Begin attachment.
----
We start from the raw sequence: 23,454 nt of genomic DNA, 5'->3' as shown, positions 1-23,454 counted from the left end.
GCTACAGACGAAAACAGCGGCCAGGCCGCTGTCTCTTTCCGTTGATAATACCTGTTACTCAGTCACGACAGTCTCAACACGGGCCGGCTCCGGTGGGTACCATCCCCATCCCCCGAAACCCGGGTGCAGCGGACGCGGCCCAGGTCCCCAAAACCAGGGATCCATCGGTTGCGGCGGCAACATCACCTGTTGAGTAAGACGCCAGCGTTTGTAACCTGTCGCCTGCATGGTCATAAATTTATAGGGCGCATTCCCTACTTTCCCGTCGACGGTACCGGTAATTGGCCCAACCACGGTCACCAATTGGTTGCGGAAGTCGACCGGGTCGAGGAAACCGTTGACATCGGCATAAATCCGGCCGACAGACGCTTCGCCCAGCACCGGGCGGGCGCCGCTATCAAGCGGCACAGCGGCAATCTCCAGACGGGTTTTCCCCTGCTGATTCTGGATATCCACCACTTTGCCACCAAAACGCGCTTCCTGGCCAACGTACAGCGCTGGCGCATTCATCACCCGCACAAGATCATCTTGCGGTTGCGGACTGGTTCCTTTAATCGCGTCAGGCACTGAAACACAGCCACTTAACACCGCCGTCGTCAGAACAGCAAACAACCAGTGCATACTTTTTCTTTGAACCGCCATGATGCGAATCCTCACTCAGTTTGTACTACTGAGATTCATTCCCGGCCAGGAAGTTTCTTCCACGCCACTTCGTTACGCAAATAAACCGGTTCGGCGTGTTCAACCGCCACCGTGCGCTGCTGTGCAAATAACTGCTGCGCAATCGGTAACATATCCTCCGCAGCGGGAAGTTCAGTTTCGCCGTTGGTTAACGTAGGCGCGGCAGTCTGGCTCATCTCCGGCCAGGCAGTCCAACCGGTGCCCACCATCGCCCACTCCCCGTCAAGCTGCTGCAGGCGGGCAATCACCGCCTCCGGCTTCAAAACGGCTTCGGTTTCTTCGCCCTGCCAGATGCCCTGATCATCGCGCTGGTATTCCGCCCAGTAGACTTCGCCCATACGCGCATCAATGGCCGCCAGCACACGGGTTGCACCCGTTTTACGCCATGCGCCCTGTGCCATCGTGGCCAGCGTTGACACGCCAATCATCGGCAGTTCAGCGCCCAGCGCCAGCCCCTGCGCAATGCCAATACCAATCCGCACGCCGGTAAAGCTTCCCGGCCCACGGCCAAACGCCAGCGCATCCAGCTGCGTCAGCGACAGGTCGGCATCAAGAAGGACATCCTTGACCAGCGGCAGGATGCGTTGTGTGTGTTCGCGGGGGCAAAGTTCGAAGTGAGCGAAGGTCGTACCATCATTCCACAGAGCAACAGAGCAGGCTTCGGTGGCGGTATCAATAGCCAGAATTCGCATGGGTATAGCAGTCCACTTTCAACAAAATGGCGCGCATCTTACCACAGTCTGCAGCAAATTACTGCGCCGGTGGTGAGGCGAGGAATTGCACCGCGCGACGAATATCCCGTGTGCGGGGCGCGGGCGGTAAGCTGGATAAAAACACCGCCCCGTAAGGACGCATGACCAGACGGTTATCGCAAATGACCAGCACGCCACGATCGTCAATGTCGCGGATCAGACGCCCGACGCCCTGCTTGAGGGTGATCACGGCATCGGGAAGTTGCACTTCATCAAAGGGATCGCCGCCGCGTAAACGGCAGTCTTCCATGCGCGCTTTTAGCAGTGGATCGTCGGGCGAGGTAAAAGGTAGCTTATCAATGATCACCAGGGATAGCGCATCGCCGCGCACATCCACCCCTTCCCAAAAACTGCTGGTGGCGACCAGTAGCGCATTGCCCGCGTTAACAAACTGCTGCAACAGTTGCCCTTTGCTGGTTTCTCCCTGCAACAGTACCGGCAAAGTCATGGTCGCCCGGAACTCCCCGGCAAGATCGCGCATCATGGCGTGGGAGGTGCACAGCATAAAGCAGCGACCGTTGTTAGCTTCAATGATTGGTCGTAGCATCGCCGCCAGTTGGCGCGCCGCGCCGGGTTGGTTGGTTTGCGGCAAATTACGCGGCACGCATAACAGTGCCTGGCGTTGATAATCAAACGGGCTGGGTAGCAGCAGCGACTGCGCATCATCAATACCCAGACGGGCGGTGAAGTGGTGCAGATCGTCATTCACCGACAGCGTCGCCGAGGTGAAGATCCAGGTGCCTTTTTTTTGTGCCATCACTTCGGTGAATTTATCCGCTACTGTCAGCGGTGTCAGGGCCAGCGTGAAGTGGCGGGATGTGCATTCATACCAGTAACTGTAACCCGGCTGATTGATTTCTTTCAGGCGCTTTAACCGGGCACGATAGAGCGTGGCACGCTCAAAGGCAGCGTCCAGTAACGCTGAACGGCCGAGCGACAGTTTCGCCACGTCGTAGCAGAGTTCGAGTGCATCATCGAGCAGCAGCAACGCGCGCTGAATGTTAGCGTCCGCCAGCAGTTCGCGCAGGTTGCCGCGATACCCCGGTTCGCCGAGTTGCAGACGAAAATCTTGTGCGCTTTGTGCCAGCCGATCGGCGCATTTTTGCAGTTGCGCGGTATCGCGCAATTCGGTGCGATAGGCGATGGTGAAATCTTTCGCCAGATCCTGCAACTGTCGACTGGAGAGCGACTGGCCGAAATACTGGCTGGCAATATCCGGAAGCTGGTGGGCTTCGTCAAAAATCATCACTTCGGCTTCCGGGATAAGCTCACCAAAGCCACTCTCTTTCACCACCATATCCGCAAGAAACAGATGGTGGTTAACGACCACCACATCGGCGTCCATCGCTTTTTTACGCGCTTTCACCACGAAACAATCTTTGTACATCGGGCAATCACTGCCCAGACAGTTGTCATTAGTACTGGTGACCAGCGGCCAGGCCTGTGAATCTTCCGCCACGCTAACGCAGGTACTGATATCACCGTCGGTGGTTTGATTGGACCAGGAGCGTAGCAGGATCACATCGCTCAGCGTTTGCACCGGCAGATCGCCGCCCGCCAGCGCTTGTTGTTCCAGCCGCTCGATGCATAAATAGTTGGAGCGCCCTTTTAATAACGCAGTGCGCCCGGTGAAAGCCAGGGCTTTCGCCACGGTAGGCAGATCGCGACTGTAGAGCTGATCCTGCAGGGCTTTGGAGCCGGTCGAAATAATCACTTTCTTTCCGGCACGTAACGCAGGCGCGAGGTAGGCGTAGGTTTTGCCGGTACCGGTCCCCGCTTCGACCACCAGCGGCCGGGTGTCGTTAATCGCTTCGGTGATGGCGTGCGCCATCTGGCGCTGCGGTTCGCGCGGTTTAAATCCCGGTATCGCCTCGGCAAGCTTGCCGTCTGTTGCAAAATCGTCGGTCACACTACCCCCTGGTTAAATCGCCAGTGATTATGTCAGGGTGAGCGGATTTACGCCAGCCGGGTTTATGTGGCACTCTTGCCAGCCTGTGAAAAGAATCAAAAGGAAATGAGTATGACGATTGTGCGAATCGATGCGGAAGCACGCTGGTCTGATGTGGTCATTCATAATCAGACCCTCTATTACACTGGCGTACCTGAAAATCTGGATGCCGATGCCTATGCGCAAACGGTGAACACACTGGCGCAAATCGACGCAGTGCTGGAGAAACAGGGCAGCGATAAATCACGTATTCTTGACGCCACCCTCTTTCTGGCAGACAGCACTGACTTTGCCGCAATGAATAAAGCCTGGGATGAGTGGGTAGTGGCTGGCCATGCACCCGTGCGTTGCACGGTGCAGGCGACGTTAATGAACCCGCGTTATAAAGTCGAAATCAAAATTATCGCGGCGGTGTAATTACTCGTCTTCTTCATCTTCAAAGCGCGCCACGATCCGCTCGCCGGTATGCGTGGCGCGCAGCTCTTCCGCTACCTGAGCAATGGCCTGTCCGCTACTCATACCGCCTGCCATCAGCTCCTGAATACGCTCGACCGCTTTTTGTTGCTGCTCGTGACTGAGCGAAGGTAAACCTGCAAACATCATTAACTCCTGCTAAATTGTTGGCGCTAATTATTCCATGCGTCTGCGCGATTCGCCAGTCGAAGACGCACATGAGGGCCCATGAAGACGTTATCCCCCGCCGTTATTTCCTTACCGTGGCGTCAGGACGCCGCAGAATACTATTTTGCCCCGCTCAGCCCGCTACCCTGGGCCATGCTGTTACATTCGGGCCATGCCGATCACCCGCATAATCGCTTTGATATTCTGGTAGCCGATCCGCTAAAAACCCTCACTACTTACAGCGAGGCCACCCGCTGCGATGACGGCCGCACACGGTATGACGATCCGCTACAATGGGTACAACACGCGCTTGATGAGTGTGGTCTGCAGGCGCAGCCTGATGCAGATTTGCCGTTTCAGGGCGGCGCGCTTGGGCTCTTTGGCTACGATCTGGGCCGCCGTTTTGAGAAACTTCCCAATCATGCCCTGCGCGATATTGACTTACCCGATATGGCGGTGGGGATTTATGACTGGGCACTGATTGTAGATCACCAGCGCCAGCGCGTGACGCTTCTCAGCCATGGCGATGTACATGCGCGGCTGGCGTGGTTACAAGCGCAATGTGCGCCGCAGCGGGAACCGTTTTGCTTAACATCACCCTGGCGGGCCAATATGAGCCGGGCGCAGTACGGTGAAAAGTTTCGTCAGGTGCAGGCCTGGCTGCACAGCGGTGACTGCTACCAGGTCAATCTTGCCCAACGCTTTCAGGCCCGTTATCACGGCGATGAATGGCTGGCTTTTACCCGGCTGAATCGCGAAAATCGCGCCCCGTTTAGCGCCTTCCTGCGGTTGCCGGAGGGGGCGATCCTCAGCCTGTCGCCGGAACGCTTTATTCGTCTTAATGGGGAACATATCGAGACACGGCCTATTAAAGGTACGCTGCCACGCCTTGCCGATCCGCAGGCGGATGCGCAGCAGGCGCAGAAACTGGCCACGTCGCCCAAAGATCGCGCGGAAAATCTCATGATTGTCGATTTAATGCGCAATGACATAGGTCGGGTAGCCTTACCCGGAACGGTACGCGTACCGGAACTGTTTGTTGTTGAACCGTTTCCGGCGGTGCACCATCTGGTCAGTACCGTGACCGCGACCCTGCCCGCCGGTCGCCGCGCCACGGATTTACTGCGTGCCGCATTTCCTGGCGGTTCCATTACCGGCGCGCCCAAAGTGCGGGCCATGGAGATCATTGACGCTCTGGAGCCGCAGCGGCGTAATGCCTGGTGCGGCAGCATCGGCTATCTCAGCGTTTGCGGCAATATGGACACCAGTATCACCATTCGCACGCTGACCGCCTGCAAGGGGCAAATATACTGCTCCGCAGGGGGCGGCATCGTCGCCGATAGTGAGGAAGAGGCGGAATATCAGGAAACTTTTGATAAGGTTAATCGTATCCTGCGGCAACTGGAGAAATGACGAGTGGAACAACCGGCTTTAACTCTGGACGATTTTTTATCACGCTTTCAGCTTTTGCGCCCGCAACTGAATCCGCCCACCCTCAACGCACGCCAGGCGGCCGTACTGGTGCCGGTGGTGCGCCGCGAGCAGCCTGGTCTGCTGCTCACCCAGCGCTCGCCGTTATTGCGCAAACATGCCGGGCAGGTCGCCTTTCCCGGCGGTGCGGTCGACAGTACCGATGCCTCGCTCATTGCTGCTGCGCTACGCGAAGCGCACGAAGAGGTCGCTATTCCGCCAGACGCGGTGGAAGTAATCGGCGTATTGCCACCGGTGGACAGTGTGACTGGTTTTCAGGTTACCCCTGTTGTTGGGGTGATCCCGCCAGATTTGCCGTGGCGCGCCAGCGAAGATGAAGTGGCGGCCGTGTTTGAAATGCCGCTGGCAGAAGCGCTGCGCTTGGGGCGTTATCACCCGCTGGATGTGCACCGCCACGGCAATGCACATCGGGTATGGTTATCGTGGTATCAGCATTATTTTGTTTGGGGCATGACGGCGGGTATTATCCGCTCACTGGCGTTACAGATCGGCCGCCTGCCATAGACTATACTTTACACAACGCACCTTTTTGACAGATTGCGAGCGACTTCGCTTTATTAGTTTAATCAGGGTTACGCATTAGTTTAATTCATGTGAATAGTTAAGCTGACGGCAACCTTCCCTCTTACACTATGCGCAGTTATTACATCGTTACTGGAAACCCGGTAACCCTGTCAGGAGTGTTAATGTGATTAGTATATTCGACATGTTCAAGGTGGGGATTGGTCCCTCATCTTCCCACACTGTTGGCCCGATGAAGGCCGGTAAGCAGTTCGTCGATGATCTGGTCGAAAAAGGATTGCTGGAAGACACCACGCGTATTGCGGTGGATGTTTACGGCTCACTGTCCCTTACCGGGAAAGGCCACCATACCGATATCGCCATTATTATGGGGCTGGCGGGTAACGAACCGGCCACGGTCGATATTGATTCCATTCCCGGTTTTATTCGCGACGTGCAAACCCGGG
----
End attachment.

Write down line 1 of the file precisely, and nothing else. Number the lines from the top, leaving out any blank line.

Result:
We start from the raw sequence: 23,454 nt of genomic DNA, 5'->3' as shown, positions 1-23,454 counted from the left end.